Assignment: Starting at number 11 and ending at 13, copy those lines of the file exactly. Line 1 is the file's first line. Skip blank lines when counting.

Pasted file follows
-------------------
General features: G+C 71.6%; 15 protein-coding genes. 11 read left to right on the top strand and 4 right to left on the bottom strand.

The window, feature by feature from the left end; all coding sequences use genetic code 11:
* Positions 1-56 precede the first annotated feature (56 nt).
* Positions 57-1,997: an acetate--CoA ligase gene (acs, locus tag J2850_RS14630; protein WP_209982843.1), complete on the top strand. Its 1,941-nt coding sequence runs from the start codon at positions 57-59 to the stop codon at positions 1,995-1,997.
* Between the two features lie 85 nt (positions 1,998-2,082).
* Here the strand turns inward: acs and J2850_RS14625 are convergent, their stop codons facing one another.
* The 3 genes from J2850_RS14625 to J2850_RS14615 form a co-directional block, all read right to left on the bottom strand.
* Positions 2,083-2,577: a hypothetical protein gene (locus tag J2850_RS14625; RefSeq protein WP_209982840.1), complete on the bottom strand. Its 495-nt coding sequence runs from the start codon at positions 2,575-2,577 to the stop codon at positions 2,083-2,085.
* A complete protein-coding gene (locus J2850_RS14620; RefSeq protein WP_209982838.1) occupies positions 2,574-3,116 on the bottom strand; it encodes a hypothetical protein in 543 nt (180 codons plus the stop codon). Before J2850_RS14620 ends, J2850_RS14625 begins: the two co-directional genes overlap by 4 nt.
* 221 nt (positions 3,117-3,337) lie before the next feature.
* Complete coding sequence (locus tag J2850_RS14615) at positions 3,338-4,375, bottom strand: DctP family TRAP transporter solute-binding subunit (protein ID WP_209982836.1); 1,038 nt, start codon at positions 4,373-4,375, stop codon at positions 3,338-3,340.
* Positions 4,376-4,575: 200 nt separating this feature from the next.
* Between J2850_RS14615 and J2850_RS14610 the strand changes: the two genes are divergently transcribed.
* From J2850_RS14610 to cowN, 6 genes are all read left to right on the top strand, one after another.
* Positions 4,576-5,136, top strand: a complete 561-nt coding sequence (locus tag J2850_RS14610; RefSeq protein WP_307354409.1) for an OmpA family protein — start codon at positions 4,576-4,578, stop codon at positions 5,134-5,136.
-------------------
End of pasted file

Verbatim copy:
* Complete coding sequence (locus tag J2850_RS14615) at positions 3,338-4,375, bottom strand: DctP family TRAP transporter solute-binding subunit (protein ID WP_209982836.1); 1,038 nt, start codon at positions 4,373-4,375, stop codon at positions 3,338-3,340.
* Positions 4,376-4,575: 200 nt separating this feature from the next.
* Between J2850_RS14615 and J2850_RS14610 the strand changes: the two genes are divergently transcribed.